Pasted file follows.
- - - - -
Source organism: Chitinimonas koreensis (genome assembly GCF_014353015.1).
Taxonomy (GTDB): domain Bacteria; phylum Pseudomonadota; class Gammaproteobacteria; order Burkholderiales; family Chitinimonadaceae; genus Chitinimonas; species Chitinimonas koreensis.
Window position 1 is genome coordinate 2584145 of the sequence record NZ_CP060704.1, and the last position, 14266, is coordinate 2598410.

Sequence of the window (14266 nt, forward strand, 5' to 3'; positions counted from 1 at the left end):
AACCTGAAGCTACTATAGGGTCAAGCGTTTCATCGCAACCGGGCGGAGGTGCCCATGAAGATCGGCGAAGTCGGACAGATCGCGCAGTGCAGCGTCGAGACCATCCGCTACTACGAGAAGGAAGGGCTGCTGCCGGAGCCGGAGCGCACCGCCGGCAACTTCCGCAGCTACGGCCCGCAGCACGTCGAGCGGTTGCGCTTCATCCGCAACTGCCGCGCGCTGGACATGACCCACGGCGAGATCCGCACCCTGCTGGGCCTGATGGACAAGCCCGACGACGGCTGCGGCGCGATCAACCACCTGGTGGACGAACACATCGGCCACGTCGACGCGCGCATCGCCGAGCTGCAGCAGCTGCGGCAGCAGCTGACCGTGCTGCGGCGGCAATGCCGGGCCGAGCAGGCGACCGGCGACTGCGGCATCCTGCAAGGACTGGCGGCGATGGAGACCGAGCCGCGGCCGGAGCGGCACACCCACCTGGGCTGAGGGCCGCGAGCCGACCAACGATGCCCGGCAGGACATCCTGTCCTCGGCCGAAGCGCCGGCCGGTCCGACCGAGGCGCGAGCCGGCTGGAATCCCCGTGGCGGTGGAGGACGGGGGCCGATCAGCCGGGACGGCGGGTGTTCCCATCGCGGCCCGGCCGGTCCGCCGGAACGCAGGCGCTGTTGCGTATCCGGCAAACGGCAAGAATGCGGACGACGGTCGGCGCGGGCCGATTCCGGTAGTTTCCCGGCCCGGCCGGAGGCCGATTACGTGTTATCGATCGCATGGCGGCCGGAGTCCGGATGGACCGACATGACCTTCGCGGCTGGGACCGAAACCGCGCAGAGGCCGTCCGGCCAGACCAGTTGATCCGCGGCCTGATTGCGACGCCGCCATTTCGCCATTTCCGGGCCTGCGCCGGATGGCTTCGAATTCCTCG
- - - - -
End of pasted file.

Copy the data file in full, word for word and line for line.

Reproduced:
Source organism: Chitinimonas koreensis (genome assembly GCF_014353015.1).
Taxonomy (GTDB): domain Bacteria; phylum Pseudomonadota; class Gammaproteobacteria; order Burkholderiales; family Chitinimonadaceae; genus Chitinimonas; species Chitinimonas koreensis.
Window position 1 is genome coordinate 2584145 of the sequence record NZ_CP060704.1, and the last position, 14266, is coordinate 2598410.

Sequence of the window (14266 nt, forward strand, 5' to 3'; positions counted from 1 at the left end):
AACCTGAAGCTACTATAGGGTCAAGCGTTTCATCGCAACCGGGCGGAGGTGCCCATGAAGATCGGCGAAGTCGGACAGATCGCGCAGTGCAGCGTCGAGACCATCCGCTACTACGAGAAGGAAGGGCTGCTGCCGGAGCCGGAGCGCACCGCCGGCAACTTCCGCAGCTACGGCCCGCAGCACGTCGAGCGGTTGCGCTTCATCCGCAACTGCCGCGCGCTGGACATGACCCACGGCGAGATCCGCACCCTGCTGGGCCTGATGGACAAGCCCGACGACGGCTGCGGCGCGATCAACCACCTGGTGGACGAACACATCGGCCACGTCGACGCGCGCATCGCCGAGCTGCAGCAGCTGCGGCAGCAGCTGACCGTGCTGCGGCGGCAATGCCGGGCCGAGCAGGCGACCGGCGACTGCGGCATCCTGCAAGGACTGGCGGCGATGGAGACCGAGCCGCGGCCGGAGCGGCACACCCACCTGGGCTGAGGGCCGCGAGCCGACCAACGATGCCCGGCAGGACATCCTGTCCTCGGCCGAAGCGCCGGCCGGTCCGACCGAGGCGCGAGCCGGCTGGAATCCCCGTGGCGGTGGAGGACGGGGGCCGATCAGCCGGGACGGCGGGTGTTCCCATCGCGGCCCGGCCGGTCCGCCGGAACGCAGGCGCTGTTGCGTATCCGGCAAACGGCAAGAATGCGGACGACGGTCGGCGCGGGCCGATTCCGGTAGTTTCCCGGCCCGGCCGGAGGCCGATTACGTGTTATCGATCGCATGGCGGCCGGAGTCCGGATGGACCGACATGACCTTCGCGGCTGGGACCGAAACCGCGCAGAGGCCGTCCGGCCAGACCAGTTGATCCGCGGCCTGATTGCGACGCCGCCATTTCGCCATTTCCGGGCCTGCGCCGGATGGCTTCGAATTCCTCG